Ivan would have had to think again
And as for Churchill?
Churchill would have sunk the fucking lot
And be dammed

Bish 25th October 2016
Putin’s Great White Fleet

By Matthew Bodner Moscow Times

In 1907, U.S. President Theodore Roosevelt had a message to send to the international community: America was no longer a regional backwater, but a great power in global affairs.
To deliver the message, the jingoistic Roosevelt commissioned the construction of 16 brand-new warships. He had their hulls painted a stark white, rather than the customary dull gray, to better catch the eye. And with that, Roosevelt’s Great White Fleet – as the grouping came to be known – spent the next two years audaciously parading the oceans in a global publicity cruise.
Reportedly a keen student of history, Russian President Vladimir Putin may have had Roosevelt’s publicity stunt in mind when signing off on his navy’s largest deployment since the end of the Cold War: eight ships, including two of Russia’s most prominent warships, en route to Syria. And they are cruising slowly off the coasts of every NATO nation they pass.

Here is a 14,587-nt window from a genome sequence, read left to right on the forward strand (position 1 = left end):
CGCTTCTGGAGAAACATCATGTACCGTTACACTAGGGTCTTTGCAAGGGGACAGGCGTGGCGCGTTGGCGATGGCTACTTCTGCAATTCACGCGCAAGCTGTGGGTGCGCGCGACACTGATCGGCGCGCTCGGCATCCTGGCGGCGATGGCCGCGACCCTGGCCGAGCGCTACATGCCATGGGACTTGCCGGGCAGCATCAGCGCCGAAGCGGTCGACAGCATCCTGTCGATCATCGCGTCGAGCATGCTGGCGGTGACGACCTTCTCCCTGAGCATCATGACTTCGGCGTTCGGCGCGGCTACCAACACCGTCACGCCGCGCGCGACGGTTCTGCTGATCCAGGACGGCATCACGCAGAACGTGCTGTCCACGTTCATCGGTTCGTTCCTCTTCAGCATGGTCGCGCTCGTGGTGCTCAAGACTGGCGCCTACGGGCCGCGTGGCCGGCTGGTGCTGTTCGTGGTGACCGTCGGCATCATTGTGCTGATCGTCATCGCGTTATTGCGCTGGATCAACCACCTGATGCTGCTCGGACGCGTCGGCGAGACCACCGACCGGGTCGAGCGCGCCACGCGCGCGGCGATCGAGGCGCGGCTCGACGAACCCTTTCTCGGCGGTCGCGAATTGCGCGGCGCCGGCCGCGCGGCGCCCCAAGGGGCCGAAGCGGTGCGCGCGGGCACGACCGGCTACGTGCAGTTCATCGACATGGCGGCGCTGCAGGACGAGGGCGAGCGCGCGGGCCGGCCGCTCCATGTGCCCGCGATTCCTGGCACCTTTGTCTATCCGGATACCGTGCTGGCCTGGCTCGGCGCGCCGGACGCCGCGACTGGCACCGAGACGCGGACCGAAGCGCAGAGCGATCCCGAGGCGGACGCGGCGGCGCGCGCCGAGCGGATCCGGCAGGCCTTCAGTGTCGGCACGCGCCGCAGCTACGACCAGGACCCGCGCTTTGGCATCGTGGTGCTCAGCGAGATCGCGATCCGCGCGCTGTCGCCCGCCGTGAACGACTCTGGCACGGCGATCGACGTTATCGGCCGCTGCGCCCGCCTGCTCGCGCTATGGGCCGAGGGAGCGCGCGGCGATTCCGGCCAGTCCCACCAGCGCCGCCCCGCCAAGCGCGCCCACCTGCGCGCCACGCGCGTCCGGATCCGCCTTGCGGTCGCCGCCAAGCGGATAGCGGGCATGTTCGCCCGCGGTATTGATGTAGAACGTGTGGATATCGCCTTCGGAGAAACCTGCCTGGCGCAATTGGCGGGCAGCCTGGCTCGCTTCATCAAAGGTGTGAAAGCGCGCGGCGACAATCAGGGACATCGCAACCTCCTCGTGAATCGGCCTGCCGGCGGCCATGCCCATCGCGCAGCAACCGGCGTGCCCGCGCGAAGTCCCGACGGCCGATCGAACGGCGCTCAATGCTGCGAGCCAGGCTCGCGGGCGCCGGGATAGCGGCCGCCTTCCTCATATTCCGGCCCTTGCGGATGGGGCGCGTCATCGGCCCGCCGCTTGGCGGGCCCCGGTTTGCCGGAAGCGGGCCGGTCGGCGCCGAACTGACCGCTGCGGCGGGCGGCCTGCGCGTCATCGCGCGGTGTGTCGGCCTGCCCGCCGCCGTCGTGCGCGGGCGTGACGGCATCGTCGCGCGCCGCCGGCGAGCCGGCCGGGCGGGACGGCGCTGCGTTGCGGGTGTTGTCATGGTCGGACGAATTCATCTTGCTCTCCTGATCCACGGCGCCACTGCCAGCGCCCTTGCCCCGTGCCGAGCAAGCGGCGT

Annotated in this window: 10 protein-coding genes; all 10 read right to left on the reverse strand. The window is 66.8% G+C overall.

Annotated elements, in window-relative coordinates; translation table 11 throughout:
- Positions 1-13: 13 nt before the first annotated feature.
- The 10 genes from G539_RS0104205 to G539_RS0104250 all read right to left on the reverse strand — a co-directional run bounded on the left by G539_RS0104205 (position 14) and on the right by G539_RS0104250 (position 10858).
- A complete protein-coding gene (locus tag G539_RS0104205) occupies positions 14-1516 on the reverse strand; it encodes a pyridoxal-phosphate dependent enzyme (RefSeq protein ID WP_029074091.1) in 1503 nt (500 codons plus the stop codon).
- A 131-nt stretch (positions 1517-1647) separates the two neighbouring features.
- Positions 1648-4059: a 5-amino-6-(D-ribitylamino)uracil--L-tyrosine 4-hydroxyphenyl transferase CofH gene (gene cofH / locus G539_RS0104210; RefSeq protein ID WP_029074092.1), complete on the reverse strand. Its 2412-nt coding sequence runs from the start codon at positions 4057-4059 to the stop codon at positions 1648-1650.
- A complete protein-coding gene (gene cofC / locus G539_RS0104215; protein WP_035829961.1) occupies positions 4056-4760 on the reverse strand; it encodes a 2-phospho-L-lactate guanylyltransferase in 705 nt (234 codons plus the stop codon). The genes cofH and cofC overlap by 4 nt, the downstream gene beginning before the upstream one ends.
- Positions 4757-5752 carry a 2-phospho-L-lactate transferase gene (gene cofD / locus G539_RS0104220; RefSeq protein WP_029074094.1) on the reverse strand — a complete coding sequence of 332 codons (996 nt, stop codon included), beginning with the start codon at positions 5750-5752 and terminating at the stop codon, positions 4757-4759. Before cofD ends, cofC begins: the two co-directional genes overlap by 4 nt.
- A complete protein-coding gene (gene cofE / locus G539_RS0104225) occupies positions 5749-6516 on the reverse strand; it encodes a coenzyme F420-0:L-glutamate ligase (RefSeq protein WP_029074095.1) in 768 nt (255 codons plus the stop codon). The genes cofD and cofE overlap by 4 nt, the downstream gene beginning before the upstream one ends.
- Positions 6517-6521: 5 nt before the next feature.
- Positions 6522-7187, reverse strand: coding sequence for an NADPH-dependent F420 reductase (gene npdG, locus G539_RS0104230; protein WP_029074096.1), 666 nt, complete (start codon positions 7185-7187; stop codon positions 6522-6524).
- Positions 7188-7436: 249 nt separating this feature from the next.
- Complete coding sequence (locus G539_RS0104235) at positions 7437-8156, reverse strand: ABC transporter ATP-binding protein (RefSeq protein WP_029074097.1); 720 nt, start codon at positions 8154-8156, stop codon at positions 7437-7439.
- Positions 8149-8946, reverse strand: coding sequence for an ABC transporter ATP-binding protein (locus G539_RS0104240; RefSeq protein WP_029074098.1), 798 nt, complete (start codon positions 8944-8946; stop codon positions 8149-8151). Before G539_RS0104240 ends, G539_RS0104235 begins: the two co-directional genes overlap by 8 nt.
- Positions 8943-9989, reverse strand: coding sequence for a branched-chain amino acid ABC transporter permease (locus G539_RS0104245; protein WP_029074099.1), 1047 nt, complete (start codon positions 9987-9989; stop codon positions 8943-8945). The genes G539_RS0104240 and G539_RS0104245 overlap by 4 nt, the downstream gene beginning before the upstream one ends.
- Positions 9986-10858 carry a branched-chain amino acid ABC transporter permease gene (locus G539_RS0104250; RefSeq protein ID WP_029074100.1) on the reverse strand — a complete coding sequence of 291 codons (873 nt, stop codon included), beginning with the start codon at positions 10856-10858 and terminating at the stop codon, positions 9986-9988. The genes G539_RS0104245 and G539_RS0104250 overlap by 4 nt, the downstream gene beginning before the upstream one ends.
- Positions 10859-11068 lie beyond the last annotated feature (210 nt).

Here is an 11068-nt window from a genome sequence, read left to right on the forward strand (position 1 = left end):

But when the group, led by the Russian navy’s flagship – the Admiral Kuznetsov aircraft carrier – entered the British channel, it was not met with the alarmism typically prompted by Russian military maneuvers over the past two years. Instead, the Kuznetsov’s dramatic, billowing smoke — hardly the image of a modern aircraft carrier — was ruthlessly mocked. The battlegroup, it seemed, failed to impress.
“The Russian Defense Ministry is not as good at image making as it claims to be,” a source close to the ministry told The Moscow Times on a condition of anonymity. “If they knew that this was going to be the international community’s reaction, I am sure they would have thought twice about this publicity stunt.”